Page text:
Leaders of automobile-choked cities around the world are keeping a close eye on London Mayor Ken Livingstone's controversial plan to reduce worsening traffic congestion and pollution by making motorists pay to enter the city's centre. The so-called congestion tax is one of the more radical assaults in a losing war against the gridlock that is slowly strangling most major cities and adding millions of dollars annually to the cost of doing business.
Mr. Livingstone's scheme made a fairly impressive debut on Monday. Traffic was down by 25 per cent in a 21-square-kilometre zone that encompasses some of the most expensive real estate in the world. That's better than the target of 10 to 15 per cent. But even Mr. Livingstone, a spotlight-loving socialist who has never owned a car, acknowledges it will be at least two months before the verdict is in. If the scheme isn't working, he has vowed to scrap it, despite the huge costs involved.
The plan's many critics warn that it unfairly penalizes small business and certain categories of workers, and will place an added burden on the overcrowded and creaking public transportation system. As well, it will shift higher volumes of traffic to areas outside the congestion zone. Officials have said they expect about 50,000 drivers daily to steer clear of the zone, with about 20,000 of them switching to public transit.
But everyone recognizes that something has to be done. Short of regulating entry or banning traffic outright in certain districts, as several other European cities have done, why not a road-pricing mechanism that has long been advocated by free marketers?
Under London's plan, which has cost $485-million (£200-million) just to set up and staff, with another $240-million for traffic management, motorists must pay $12 a vehicle to enter central London between 7 a.m. and 6:30 p.m. on weekdays. Having paid once, they may come and go as they please that day.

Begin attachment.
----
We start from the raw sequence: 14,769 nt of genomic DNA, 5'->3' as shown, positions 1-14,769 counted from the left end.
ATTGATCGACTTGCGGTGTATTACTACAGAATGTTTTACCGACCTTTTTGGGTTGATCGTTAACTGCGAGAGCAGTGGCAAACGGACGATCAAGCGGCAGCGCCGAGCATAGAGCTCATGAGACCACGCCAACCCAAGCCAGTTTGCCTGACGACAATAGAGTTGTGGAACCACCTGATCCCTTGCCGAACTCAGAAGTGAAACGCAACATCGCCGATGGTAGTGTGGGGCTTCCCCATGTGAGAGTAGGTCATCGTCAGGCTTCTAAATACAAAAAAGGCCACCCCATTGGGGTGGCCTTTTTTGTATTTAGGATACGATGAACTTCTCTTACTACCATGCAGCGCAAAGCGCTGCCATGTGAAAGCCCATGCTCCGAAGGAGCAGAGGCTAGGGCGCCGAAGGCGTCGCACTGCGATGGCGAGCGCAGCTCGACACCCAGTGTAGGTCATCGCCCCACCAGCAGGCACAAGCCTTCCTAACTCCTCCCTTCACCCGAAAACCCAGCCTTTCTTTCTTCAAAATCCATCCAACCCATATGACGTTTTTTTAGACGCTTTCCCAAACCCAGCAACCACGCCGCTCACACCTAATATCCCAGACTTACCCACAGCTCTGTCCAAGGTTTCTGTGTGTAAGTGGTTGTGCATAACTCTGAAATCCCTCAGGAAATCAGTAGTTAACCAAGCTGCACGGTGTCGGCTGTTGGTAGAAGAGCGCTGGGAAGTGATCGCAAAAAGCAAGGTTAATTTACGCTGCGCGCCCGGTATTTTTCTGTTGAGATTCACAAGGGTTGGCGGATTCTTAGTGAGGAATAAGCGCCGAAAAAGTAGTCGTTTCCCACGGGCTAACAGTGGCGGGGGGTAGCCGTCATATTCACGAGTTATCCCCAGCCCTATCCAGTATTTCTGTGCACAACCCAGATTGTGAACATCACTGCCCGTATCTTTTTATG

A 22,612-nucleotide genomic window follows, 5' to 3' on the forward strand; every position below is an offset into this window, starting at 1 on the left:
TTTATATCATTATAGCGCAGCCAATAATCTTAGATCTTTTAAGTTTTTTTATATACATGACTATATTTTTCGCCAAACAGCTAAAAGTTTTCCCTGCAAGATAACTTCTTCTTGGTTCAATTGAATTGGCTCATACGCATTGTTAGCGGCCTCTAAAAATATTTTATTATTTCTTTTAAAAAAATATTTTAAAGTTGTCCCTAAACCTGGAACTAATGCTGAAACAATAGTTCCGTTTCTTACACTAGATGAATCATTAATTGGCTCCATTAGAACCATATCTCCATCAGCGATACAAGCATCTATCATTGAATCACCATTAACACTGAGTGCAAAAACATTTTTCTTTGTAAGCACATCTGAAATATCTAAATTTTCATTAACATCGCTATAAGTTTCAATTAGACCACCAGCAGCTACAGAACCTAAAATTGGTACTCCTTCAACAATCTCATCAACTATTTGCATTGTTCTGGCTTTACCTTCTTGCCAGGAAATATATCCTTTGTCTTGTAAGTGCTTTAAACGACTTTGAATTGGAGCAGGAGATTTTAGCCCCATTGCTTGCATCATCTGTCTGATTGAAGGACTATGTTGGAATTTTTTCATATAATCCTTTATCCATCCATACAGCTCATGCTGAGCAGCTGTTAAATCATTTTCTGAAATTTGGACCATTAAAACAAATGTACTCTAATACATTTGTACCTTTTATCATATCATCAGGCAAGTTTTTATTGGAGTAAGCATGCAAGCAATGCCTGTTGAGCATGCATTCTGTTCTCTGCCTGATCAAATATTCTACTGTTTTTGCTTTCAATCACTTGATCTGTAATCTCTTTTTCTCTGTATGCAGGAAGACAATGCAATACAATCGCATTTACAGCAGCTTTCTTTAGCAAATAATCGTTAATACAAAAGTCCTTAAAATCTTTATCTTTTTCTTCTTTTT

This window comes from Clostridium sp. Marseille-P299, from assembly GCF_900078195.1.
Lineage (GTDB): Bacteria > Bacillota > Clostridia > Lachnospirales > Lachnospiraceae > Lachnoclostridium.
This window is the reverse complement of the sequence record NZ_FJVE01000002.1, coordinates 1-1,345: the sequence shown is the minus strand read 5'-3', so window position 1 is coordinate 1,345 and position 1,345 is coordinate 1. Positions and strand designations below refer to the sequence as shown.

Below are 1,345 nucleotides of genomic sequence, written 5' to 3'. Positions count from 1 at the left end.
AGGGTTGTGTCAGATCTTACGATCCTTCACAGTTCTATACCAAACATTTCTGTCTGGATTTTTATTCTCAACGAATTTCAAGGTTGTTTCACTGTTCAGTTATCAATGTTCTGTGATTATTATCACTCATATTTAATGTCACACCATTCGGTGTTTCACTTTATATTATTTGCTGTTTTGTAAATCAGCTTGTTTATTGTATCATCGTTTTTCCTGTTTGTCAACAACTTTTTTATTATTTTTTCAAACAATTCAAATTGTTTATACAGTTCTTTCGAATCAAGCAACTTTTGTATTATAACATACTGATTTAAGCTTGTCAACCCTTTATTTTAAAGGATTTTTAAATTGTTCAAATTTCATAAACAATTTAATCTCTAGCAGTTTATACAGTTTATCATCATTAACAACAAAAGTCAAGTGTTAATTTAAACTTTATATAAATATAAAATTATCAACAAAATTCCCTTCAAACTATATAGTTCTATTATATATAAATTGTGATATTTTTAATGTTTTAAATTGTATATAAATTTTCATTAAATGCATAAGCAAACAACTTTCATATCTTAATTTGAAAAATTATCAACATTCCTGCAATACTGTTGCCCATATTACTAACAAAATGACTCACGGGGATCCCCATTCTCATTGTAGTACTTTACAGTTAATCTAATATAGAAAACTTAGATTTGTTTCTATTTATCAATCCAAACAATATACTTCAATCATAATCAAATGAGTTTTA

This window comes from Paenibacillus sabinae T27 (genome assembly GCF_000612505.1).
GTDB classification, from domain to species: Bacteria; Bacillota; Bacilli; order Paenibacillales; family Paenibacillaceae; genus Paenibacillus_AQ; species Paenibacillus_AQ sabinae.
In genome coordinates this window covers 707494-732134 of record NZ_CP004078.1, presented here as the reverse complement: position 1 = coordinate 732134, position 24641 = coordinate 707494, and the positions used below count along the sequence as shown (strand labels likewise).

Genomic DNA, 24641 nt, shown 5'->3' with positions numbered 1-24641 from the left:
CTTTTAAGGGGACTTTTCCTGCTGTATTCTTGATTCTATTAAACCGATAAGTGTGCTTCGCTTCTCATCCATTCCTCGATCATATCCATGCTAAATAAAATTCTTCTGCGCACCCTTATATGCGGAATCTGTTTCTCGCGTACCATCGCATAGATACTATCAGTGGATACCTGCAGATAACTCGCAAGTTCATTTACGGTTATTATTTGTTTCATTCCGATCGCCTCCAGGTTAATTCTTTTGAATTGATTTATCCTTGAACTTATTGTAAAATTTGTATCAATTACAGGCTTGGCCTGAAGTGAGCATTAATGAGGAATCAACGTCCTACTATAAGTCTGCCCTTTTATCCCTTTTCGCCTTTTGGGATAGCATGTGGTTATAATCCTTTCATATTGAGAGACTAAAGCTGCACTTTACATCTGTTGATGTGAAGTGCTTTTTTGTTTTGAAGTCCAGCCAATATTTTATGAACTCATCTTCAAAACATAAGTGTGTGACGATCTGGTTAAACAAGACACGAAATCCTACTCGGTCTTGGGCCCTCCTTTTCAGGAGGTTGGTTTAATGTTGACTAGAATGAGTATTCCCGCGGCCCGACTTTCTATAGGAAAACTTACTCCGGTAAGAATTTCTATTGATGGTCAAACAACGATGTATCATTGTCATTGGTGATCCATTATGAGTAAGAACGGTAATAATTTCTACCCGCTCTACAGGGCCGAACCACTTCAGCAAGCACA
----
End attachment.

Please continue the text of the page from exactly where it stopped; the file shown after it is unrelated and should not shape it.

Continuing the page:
There are exemptions for the disabled, for buses, taxis and emergency vehicles, for cars and trucks that run on alternative fuels and for residents inside the designated zone who leave their cars parked all day. Residents who do use their cars get a steep discount.
About half the money collected will go to cover costs. The rest, an estimated $290-million, is earmarked for public-transit improvements.
Anyone who attempts to avoid paying and whose licence is captured by one of the more than 800 video cameras set up at intersections around the congestion zone or by one of the roving mobile cameras faces stiff fines that start at $195.
But both the payment and policing systems are cumbersome. Instead of using efficient transponders or smart cards, drivers must pay the daily charge at post offices, gas stations, retailers or vending machines, through the Internet or by text messaging. On the enforcement side, the video images of every car have to be matched against computer records of those who have paid.
It would not be easy to transplant the system to this side of the Atlantic, where the car culture is so entrenched. Even in the old cities of Europe, London's scheme will work only if much more is spent to upgrade public transit. But in the absence of a better plan, it's certainly worth considering.